Farmhouse Fling

Can you go home again?

She Rocks August 1, 2010

Filed under: Uncategorized — diskam @ 10:13 am

Thing 2 was given a choice of summer camps this year.  She had decided to take a cupcake making class, but one little post card changed her mind (she’s a marketer’s dream).  She went from cupcakes to the in-no-way similar rock climbing camp.  And she had a blast. 

The camp took place in a converted grain silo with an amazing amount of space and a huge variety of climbs.  The first day of class she climbed to the top of the practice area, about 20 feet, but she wouldn’t climb very far in the silo.  By the end of the week, she was going to the top of the belayed climb, which seemed halfway to the moon.  The full silo climb is 65 feet, but I don’t think her climb was quite that high because of the belay equipment at the top.  She also did bouldering, zip lines and cave work.  Pretty amazing for the girliest 7 year old you’ll ever meet.

This place offers family climb nights, and I think we’ll be trying it out when the weather gets yucky and we can’t think of anything else to do.  I don’t kid myself by thinking I’ll climb as high as she did though.  I’ll be lucky to drag my body 2 feet off the ground.


Our Privacy Fence July 23, 2010

Filed under: Uncategorized — diskam @ 10:42 am







Attic Find April 27, 2010

Filed under: Uncategorized — diskam @ 3:22 pm

I found an old map case in the attic.  I assume it’s a relic from the schoolhouse across the way, but I don’t really know.  It seems a little old for that.  One of the posters is copywrited in 1904, and can only be described as ‘pro-prohibition’.

That seems a little strong, doesn’t it?  So does this:

I wonder what sort of fact checking they did in the early 1900’s.

I wonder if this is the 1904 equivalent of “This is your brain on drugs.”  Frankly, it’s more entertaining than it is frightening, but maybe the thought of appearing in public in a red undershirt was a deterrent in 1904.  It’s interesting that women are barely mentioned, this is clearly aimed at the men of the era.


Treasure Hunting March 26, 2010

Filed under: Uncategorized — diskam @ 4:13 pm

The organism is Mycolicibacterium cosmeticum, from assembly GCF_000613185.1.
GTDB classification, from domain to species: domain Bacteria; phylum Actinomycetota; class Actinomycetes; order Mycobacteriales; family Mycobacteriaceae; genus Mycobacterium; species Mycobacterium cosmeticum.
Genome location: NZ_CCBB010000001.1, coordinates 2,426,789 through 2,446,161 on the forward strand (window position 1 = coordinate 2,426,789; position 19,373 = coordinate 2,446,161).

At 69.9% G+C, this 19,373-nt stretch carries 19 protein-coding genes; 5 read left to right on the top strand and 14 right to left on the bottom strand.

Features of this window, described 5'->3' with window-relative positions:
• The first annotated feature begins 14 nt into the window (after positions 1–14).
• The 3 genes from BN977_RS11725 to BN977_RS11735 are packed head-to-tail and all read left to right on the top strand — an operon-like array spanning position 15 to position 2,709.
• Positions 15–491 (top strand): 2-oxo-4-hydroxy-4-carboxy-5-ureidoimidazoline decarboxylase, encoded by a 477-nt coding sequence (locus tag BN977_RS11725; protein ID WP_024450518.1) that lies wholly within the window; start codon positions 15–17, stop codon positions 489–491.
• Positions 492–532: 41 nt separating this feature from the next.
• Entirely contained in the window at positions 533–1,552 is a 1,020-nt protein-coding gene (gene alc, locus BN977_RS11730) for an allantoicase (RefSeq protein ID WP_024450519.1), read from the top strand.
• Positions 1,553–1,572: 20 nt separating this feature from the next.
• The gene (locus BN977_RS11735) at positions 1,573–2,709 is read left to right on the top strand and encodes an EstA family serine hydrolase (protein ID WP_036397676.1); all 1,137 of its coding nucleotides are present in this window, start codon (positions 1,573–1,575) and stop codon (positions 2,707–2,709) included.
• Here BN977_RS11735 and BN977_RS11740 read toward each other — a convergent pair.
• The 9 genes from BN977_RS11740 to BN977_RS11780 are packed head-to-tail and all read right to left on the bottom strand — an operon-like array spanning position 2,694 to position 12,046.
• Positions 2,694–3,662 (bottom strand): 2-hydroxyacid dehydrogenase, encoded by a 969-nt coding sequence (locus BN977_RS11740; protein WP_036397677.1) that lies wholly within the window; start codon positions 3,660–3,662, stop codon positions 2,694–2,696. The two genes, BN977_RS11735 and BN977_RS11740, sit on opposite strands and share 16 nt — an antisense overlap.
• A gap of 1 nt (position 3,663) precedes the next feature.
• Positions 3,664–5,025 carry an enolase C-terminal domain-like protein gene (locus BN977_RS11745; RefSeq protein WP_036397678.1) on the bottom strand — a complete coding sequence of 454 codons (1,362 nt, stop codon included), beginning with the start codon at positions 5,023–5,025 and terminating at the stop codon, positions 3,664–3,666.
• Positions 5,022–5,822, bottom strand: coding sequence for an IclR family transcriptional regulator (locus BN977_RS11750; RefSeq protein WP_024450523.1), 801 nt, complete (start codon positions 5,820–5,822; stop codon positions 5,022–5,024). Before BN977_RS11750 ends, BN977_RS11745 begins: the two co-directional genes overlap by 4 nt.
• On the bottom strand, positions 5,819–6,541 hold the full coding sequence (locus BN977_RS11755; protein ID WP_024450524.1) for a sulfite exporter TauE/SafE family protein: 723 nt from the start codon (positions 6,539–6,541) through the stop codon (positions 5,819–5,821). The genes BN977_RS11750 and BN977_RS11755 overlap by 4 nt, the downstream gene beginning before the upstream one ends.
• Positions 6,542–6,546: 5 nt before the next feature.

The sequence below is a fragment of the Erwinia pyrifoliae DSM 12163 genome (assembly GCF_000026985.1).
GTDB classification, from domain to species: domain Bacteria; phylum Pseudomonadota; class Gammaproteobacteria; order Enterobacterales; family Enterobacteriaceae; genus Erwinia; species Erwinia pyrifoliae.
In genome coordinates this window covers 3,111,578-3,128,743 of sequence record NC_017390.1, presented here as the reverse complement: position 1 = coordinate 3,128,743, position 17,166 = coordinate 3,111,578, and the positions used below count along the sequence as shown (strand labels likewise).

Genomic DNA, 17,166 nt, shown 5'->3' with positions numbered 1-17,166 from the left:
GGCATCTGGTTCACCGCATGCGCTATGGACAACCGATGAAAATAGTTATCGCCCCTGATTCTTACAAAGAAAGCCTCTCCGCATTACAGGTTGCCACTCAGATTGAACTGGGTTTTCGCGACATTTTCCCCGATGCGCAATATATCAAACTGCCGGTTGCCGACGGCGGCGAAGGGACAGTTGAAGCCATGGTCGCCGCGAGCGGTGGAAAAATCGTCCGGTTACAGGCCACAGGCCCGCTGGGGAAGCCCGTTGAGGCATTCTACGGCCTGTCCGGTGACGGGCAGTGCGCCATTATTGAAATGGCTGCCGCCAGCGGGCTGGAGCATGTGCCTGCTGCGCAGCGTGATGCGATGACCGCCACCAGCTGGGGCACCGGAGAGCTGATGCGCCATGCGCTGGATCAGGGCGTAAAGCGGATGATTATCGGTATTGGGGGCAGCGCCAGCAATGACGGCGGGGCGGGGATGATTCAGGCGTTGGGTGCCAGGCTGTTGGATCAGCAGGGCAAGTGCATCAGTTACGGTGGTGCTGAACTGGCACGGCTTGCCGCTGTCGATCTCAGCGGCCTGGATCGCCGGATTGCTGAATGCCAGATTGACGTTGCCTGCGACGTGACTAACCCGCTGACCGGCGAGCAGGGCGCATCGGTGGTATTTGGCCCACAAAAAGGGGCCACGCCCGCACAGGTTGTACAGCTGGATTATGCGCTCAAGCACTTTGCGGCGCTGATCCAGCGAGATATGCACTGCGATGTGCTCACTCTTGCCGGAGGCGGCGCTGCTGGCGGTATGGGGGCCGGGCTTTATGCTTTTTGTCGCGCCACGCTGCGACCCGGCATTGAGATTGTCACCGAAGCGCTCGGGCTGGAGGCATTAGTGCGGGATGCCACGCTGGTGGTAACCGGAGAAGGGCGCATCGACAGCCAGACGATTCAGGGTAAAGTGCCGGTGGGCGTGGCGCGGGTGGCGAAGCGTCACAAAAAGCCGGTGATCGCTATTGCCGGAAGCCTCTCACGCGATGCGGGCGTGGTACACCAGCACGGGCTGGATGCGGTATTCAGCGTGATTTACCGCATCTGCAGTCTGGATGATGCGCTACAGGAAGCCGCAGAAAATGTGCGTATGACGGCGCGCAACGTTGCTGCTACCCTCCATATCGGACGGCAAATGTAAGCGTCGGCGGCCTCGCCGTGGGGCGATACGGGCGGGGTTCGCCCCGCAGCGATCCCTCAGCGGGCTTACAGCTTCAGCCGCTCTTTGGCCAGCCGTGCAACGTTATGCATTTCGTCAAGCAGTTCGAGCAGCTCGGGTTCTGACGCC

The kids are on spring break this week and Tuesday was a gorgeous gorgeous day.  They played outside in the morning, and then made themselves a picnic.  As far as I could tell, the picnic consisted mostly of bacon and was shared equally between the kids, the dog and the cat.

I’ve asked them several times in the last few weeks to pick up sticks under our trees so we could burn them.  Finally I insisted that they get it done.  So we spent an hour or so picking up the bigger branches and making a pile out in the field.  Then, not for the first time, we were distracted by shiny things.

In the field near our back door is an area that once must have taken the place of our weekly garbage pick up.  It’s got pieces of tile, random bits of brick, broken up cement block that looks like it once was the foundation of something, and shards of pottery that make me feel like an archeologist.  In amongst it all, there are lots of pieces of glass.  We spent over an hour hunched over looking at the ground, occasionally performing spontaneous happy dances when we found an especially pretty piece.  Anyone driving by must have wondered what on earth we were doing.

We have a family friend with a beachside cottage.  She has a small dish with pieces of sea glass that she’s found over the years.  Those pieces are frosted from the sand and all the edges are gently rounded.  These are still sharp and jagged although I imagine some of them were in the field for decades before we pulled them out.  SNL and the shards ‘o glass gift for children kept running through my head.  Still, in the right light (and with a good scrubbing) they’re quite pretty.

I also found this little marble, stuck the roots of a corn stalk.  I have no idea how long it’s been out there.  I checked with Dad, he says it’s not his.  I think it must be older, it’s not really round and it’s got little air bubbles in it.  But I don’t really know that much about marbles so it’s just a guess.  I suppose I should just look around for someone who looks like they might be missing a marble or two and ask if it might be theirs.


Happy Birthday! March 5, 2010

Filed under: Uncategorized — diskam @ 12:53 pm

Happy Birthday Grandpa, we miss you!


Gallbladders and Eyes, Oh My! March 4, 2010

Filed under: Uncategorized — diskam @ 5:29 pm

Late one night last October I came home to find Pete curled up on the bathroom floor.  I called my mom to come watch the kids and I drove him into the hospital.  The 30 minute drive was one of the longest of my life.  Not that it was life-threatening, just that he was so miserable the entire way.  Well, that and he was barfing.  30 minutes of close quarters barfing is a lot.

We got to the hospital (Which, incidentally, is just a couple of blocks from our old house.  He could have crawled it if we’d still lived there.) and he paused long enough in the parking lot to tell me that if we found out it was nothing, I needed to bring him out and hit him until something broke.  He didn’t want my mother to have come to our house at 10:30 for nothing.  I assured him that I would be happy to help, but the doctor ended up diagnosing him with a wonky gallbladder.